The beauty of the internet is that there are no walls and no limitations, but if its development had been controlled by a private organization, with two eyes on profitability, would the internet have developed into the beast it is today? Impossible to answer this question, but we don’t think so.

Perhaps this quirky little story can be likened to some of the situations which we are seeing today. Let’s start with Google and its acquisition of Deepmind.

Deepmind has been and, for some, continues to be the centre of excellence for artificial intelligence. There have been significant breakthroughs since Google acquired Deepmind, winning a game of Go which requires intuition is a one, but how much could be achieved without the greater corporate ambition as an objective? Google is after all a corporate machine, everything it does is geared towards making money.

There is now a purpose to what Deepmind is doing. The breakthroughs, which are of course very impressive, feed into other Google products. Google made a bet on AI and it is paying off by making its products more relevant, sophisticated and intelligent. Deepmind is feeding into the Google machine.

But, if these incredibly intelligent innovators did not have a corporate goal, what would they do? Maybe their financial ambitions would take them down the same route or maybe the academic curiosity would take over and they would start playing around with new ideas that have no immediate financial gain or corporate objective. Perhaps they would investigate an idea just because they want to and it could lead to the greatest breakthrough of this generation.

Corporate aims laser focus the attention of brilliant people, who can get distracted easily, to speed up progress. Sometimes this focus is needed but sometimes these distractions are. That’s the perfect thing about the unknown, you don’t know what’s out there and it could be exactly what the world needs.

Another interesting example to think about is Netflix. This is a company which has faced numerous acquisition rumours and stayed the steady course of independence. Blockbuster started the rumour trail, Verizon walked it for a while, Disney is a long time traveller and Apple is a newcomer. If the organization had been acquired at some point, would it have found itself in the same position as it is today?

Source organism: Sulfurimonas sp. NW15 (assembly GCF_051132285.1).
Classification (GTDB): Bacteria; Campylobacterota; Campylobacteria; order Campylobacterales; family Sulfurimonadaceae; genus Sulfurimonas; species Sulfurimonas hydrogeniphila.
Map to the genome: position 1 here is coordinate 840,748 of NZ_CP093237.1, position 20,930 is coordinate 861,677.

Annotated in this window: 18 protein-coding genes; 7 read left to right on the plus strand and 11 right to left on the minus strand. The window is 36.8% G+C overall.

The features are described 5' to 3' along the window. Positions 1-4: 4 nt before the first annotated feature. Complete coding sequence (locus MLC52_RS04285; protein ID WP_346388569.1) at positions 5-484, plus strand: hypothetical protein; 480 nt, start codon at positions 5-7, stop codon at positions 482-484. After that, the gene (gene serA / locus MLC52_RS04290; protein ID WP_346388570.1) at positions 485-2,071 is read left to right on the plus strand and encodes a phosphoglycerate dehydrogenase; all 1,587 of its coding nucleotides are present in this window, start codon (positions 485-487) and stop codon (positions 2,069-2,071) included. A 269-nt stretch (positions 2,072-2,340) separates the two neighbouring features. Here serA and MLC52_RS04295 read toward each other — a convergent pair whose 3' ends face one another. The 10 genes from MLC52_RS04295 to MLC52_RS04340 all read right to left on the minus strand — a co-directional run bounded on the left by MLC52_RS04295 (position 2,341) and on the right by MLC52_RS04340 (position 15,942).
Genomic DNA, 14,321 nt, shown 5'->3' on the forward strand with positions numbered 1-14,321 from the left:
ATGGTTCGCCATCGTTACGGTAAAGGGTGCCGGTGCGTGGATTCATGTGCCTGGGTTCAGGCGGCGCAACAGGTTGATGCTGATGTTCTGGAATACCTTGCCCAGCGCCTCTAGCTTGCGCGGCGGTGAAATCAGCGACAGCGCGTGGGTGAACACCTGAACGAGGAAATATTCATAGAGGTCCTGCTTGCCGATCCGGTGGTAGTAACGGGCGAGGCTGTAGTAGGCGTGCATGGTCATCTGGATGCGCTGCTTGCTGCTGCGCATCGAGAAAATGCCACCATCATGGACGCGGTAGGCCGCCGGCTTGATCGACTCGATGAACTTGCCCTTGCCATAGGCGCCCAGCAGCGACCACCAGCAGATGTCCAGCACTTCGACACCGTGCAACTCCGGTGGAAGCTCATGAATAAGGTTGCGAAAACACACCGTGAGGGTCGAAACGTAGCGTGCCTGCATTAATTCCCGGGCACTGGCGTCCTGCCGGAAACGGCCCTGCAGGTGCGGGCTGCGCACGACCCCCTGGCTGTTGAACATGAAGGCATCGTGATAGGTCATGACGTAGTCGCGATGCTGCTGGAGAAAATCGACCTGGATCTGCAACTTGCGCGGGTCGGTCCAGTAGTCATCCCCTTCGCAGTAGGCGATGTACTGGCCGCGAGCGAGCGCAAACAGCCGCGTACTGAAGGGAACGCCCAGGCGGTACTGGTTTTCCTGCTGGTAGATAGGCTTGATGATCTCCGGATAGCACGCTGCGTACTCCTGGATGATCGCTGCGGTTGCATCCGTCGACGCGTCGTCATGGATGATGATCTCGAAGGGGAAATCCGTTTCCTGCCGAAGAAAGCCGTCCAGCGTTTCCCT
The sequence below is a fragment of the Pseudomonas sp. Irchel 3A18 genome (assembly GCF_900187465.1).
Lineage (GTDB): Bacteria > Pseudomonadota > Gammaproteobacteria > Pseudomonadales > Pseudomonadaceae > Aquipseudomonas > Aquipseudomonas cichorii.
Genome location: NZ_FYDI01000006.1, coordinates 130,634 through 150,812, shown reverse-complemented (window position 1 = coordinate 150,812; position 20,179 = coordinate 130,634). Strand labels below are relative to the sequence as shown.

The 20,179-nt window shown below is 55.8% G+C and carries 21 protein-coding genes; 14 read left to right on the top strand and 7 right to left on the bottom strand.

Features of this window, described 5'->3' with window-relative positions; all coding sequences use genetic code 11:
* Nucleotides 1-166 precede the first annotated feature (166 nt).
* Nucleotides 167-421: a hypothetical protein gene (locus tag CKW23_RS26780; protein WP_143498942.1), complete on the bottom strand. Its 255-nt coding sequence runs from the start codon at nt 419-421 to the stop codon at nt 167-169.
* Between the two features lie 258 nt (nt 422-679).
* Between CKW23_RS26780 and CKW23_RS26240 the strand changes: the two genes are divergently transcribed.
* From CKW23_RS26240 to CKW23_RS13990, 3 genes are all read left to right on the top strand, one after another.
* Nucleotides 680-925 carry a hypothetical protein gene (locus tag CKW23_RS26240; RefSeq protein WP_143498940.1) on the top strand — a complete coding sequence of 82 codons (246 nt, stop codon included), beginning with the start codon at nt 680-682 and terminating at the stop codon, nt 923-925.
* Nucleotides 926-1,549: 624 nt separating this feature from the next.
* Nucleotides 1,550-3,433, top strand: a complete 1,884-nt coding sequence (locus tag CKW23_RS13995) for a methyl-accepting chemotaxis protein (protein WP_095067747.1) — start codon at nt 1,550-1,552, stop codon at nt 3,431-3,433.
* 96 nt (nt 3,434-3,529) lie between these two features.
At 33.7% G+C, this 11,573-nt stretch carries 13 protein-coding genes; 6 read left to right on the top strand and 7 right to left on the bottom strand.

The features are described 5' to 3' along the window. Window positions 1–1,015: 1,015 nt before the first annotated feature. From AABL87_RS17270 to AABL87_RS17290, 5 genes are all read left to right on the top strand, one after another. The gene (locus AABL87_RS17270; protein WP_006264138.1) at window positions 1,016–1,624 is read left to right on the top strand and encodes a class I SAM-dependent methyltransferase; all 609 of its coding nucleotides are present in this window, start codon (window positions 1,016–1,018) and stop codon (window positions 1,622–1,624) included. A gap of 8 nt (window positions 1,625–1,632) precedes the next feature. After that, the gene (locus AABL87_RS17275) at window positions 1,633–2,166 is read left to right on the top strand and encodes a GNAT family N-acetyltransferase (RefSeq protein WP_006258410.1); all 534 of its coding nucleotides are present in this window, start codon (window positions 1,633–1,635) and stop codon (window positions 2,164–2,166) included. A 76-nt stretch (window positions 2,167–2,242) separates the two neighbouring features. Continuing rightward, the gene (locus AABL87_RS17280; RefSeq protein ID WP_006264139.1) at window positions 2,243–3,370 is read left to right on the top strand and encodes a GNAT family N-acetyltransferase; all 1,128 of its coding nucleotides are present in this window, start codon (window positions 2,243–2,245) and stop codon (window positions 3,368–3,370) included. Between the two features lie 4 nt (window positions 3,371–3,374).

We are not financial experts at Telecoms.com and would have no idea how much debt Netflix is harbouring, but it is certainly not shy about spending on content in pursuit of creating arguably the world’s finest entertainment platform. Should the company have been purchased, would executives have been given the freedom to signs checks in the way which they have done and continue to do? We very much doubt it.

So this is the conundrum we are facing today. The giants of the technology world are acquiring companies in their own pursuit of profitability and relevance, but it might just be holding back innovation. Acquisition should, in theory, offer a greater R&D budget for these thinkers to play around with, but this financial contribution comes with caveats and corporate responsibility. They might be able to achieve certain things in a quicker timeframe, but that might come at the expense of new ideas.

This acquisition trail is never going to stop. No-one wants to be remembered as the next John Antioco, the CEO of Blockbuster who passed on the opportunity to buy Netflix. Corporate funding might save some ideas, but is it a good substitute for exploring the unknown at a slower pace and finding the next big thing? We’re not too sure.

It’s an interesting thought to consider, and while it does sound very doom and gloom, there is at least one saving grace. You can’t miss what you’ve never had.

France leads Europe’s tax charge against Silicon Valley

The European Commission is on the verge of kicking off a tax raid on Silicon Valley, unveiling a directive within weeks which would set the tax rate on tech companies between 2% and 6% of revenues.